Mike Driver: We can tell you how many staff we expect to have at the end of the year.

Q101 Stella Creasy: So how many do you expect not to have?

Mike Driver: Well, let me just give you a few figures. At the end of March 2011, we had approximately 73,000 whole-time equivalents working for the Department. At the end of 201112, so at 31 March 2012, we would expect to have approximately 65,500 staff. So that is a reduction of roughly 8,000 people.

Q102 Austin Mitchell: And what is to come?

Mike Driver: I will come on to that in a moment, but I think it is important to say that that is split, and if you go back to Figure 4, which you have been talking to us about, some of that is in relation to our baseline-the underlying efficiencies that we would have to find as an organisation-and some of it is to do with the additional money that we received when the recession began and which was announced in the PBR thereafter. So in terms of our baseline, I would expect our staffing to reduce by about 5,300, and in relation to the nonbaseline elements, I would expect our staffing to reduce by about 3,600.

Q103 Stephen Barclay: Are you changing your grade mix?

Robert Devereux: Let me say one thing first. We don’t have an entirely permanent staff, because when we were given temporary money for a temporary recession, we took on fixed-term contractors. As a consequence, a lot of this reduction is the runoff of wellplanned temporary contracts. So the answer to the question how many of my people are leaving, if what you mean is long-term DWP people, what we are actually talking about is the aggregate totals are going down.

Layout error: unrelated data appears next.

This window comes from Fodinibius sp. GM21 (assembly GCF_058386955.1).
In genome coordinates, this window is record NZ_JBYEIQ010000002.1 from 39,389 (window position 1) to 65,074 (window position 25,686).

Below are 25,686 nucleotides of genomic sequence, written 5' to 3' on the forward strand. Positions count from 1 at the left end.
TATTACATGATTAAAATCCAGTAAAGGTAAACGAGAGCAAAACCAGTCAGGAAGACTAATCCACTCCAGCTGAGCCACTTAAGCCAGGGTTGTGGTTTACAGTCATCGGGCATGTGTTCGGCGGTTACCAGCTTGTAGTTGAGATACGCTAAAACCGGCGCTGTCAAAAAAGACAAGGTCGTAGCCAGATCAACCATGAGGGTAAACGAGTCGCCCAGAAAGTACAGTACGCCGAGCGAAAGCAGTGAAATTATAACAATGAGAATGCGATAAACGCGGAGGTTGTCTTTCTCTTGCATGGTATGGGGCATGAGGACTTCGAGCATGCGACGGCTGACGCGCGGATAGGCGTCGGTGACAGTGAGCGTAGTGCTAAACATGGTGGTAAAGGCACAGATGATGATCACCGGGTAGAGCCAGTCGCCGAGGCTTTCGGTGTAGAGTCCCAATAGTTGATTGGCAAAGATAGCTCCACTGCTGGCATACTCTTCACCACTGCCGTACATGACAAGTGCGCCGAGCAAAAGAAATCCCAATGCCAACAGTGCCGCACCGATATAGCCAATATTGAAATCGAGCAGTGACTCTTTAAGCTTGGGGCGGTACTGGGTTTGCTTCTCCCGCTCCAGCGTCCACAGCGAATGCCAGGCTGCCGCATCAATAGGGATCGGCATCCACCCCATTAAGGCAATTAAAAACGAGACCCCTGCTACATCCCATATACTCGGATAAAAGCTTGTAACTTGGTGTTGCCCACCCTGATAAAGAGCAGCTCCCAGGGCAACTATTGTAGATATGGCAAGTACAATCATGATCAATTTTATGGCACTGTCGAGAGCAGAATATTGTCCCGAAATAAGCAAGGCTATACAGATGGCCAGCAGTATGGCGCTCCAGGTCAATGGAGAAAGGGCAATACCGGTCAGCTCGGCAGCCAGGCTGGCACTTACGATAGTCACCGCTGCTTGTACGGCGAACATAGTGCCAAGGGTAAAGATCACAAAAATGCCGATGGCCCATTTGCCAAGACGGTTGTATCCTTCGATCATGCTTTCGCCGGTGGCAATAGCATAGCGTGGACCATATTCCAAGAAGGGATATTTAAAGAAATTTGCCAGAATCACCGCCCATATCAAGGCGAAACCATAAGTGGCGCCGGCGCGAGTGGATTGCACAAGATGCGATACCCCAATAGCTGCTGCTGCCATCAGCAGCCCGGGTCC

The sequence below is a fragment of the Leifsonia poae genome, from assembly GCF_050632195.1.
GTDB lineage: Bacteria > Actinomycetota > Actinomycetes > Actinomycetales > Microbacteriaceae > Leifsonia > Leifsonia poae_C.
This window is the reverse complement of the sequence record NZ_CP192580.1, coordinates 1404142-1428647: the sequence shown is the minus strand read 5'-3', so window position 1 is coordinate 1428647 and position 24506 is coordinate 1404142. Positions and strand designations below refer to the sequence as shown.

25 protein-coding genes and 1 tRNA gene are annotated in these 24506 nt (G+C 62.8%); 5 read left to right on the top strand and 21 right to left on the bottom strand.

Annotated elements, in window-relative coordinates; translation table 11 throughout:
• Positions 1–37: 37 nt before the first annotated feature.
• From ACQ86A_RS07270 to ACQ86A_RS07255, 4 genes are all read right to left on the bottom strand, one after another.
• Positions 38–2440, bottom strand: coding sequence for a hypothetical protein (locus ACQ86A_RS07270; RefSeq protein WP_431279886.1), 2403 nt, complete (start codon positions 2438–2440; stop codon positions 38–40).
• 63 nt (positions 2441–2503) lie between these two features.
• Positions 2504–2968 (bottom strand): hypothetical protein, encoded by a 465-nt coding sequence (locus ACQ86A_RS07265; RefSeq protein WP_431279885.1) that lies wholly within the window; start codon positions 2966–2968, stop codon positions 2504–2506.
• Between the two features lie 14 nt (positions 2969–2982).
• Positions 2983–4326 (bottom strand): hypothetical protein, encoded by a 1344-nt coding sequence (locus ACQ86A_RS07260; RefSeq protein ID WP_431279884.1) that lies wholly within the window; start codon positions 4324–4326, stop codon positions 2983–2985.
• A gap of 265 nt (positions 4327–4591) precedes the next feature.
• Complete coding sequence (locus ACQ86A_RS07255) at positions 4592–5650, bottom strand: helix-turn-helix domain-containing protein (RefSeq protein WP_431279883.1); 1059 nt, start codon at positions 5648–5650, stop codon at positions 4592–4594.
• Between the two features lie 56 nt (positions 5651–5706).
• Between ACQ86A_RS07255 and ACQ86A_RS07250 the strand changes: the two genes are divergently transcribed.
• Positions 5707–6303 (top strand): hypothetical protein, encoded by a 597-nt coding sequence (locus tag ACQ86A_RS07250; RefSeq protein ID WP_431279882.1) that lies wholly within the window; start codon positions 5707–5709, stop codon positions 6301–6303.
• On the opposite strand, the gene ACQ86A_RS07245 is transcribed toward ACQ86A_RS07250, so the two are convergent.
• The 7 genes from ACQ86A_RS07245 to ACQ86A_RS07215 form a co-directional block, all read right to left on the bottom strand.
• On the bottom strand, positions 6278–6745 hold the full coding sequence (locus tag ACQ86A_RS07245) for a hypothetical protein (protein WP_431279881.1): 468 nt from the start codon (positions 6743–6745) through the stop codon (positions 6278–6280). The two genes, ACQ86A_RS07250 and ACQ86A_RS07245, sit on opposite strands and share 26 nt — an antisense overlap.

Q104 Austin Mitchell: It is amazing how you can magic the staff reduction away, isn’t it? What about the year after, and the year after that? This is going to go on.

Mike Driver: As the period goes on, we do have plans, but we have to take into account different assumptions then, because as an organisation we are being asked to do more and more. The Chair, for example, referred to ESA migration. We would expect to take more staff on to deal with that. The time limiting of ESA would add to our problems. So as we go into 201213, we would expect to see our staffing reductions slow down quite significantly. If I could just build on the point about fixed-term contracts, because I think that is an important one, in May of this year the number of staff in Jobcentre Plus reduced by approximately 1,300. Of that 1,300, 1,100 were fixed-term contracts when people came to the natural end of their contract, and about 200 of those staff were permanent.

Q105 Austin Mitchell: At a time of what is going to be for you unprecedented change-major new development-when there could well be rising unemployment or certainly a jobless recovery, of which there is no sign yet, you are going to reduce the number of staff. This is going to mean that the service you are providing is going to be more impersonal, more mechanical, more distant, less local, less friendly and less welcoming. I have seen on page 25 you are going to have a "single virtual contact centre". What is a virtual contact?

Mike Driver: We already have that.

Robert Devereux: We already have it and I am not going to-

Q106 Austin Mitchell: But how do you make virtual contact with me?

Stella Creasy: Carefully.

Robert Devereux: I wish I had thought of that. I have 30odd contact centres around the country. If you ring me up now, your individual call could be sent to any one of those, depending on where I have got the best available agent. It is virtual only in the sense that I match a real human who will speak to you in English down a real telephone line-